For its eight minute prologue: "Mexico in the 1880s, a land cringing under the lone whip of Diaz the Tyrant," shows Pancho, the boy (Phillip Cooper) forced to witness his hard-working father (Frank Puglia) strung up at the whipping post for speaking out against a greedy Spanish landowner who has taken away his home and property along with his fellow peons. After the hundred lashes are carried out, the dead body is cut down, left on the street as a warning to the others. Later, Pancho, "the little avenger" during the night, awaits, stabs and kills his father's executioner, fleeing to the hills of Chihuahua. Years later, Pancho Villa, (Wallace Beery), the man, having earned the title of "La Cucaracha" (the cockroach), forms a bandit army, assisted by his trigger-happy henchman, Sierra (Leo Carrillo), to avenge the rich and give to the "peons." With the assistance of Johnny Sykes (Stuart Erwin), an American reporter for the New York World, Villa's name becomes well-known through the accounts printed in the newspaper. Don Felipe (Donald Cook) a wealthy landowner who sides with Villa's cause, introduces him to his friend, Francisco Madero (Henry B. Walthall), a gentle man known to all as "The Christ Fool." An eternal friendship forms as Madero offers Villa advise into helping him form a revolutionary Army. Though he does help with his cause, Madero is disappointed that Villa makes war as a bandit rather than a soldier. After the war, Villa, honored a hero by many, especially Don Felipe's sister, Teresa (Fay Wray), is soon exiled to El Paso, Texas, by orders of his rival, General Pascal (Joseph Schildkraut). After learning the assassination of President Madero, Villa returns to Mexico to avenge his friend's death, leading to another brutal revolution.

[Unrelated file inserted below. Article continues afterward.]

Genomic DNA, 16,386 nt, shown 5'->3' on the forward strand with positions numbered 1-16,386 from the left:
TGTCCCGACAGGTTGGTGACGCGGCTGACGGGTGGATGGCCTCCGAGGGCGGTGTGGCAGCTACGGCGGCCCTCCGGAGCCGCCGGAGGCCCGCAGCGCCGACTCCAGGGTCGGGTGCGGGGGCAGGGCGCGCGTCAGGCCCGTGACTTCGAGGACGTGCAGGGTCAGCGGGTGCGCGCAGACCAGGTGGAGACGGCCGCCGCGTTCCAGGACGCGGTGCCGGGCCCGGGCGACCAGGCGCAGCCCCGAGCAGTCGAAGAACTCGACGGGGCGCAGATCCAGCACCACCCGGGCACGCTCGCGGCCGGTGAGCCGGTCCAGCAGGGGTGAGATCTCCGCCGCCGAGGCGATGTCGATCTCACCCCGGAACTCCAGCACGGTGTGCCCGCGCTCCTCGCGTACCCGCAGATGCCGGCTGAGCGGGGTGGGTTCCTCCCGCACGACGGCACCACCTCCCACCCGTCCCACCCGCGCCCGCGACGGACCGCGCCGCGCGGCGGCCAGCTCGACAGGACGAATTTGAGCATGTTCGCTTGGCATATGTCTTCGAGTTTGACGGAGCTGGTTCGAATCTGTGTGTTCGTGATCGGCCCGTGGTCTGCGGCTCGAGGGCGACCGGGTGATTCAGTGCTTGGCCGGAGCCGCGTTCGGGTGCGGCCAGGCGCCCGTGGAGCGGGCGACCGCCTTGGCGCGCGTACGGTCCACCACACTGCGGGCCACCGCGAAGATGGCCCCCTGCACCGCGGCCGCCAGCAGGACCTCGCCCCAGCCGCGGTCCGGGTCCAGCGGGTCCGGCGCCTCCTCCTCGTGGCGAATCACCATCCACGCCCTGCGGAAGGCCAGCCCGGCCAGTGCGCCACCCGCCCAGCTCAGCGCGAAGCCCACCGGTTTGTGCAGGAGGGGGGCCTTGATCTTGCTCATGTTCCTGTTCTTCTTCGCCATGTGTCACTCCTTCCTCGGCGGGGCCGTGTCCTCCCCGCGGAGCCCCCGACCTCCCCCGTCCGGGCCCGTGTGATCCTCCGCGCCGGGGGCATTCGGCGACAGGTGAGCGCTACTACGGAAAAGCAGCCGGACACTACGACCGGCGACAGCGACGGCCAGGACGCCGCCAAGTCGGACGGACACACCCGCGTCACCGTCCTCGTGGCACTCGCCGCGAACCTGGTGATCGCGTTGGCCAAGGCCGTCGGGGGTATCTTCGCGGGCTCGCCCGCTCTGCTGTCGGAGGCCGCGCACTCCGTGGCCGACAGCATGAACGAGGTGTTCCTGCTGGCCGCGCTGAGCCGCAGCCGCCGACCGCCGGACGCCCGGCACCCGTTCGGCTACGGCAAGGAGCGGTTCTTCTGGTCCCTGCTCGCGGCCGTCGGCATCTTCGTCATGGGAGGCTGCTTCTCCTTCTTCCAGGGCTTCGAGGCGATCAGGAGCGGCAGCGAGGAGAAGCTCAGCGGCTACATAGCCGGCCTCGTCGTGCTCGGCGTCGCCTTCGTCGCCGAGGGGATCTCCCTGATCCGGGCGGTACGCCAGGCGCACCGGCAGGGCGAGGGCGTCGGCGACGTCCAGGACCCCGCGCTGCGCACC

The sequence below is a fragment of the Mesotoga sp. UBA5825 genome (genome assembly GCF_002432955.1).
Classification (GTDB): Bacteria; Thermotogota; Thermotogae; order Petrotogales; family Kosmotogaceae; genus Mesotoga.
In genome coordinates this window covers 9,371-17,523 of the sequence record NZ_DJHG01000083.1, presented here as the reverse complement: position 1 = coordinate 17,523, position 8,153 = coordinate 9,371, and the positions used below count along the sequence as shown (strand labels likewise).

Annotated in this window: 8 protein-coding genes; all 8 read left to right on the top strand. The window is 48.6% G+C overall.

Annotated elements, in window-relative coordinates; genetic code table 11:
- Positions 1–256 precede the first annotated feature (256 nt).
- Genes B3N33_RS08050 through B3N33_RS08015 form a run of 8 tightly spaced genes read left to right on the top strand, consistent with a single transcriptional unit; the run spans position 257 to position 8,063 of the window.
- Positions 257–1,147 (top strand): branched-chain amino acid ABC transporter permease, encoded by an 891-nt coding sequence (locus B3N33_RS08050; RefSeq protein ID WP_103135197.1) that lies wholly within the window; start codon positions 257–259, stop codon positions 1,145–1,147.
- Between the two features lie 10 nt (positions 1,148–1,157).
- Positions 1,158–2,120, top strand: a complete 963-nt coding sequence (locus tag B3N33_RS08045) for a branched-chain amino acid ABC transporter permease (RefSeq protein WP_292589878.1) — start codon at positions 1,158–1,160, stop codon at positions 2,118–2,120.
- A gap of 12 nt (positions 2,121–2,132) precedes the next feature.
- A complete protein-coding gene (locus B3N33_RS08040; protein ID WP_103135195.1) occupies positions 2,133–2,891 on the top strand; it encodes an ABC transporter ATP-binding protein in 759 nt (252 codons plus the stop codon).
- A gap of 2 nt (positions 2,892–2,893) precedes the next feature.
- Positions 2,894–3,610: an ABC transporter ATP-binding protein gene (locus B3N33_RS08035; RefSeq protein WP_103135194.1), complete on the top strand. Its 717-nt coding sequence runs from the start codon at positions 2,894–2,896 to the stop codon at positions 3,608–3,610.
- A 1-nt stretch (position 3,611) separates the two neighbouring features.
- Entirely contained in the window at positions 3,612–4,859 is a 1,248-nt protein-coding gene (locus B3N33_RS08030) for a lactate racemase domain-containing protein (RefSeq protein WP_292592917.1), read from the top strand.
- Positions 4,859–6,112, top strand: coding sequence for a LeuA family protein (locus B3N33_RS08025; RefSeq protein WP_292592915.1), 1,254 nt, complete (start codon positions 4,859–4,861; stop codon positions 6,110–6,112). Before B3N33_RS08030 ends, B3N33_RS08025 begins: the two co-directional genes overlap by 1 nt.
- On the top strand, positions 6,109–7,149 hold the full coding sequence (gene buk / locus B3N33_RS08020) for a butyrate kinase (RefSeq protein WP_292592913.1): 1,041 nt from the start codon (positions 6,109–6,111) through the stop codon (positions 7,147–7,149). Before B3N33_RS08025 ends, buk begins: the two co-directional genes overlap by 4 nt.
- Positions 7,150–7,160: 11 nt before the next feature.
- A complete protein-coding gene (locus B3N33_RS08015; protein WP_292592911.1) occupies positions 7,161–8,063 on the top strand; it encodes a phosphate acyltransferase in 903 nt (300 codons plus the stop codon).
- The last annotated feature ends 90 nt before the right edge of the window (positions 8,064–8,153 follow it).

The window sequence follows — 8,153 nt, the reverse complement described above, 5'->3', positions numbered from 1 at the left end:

Quite popular upon its release, earning an Academy Award nomination for Best Picture, VIVA VILLA! offers some very grim moments. Aside from the aforementioned flogging of Villa's father in the opening segment, another intense scene occurs indicating the method of torture towards General Pascal under Villa's orders. With females of minor importance, Fay Wray, the now legendary star of the original KING KONG (RKO Radio, 1933), surprisingly has a relatively small role as opposed to Katherine DeMille's temperamental Rosita Morales, as one of Villa's wives, who gathers more attention and screen time here. Wray's climatic moment occurs in a darkened room as her Teresa laughs hysterically at the angry Villa, forcing him to continually whip her, as shown through their silhouette images on the wall. This existing scene, among a few others, have vanished from circulating prints since the 1980s, shortening the original length from 115 to 109 minutes.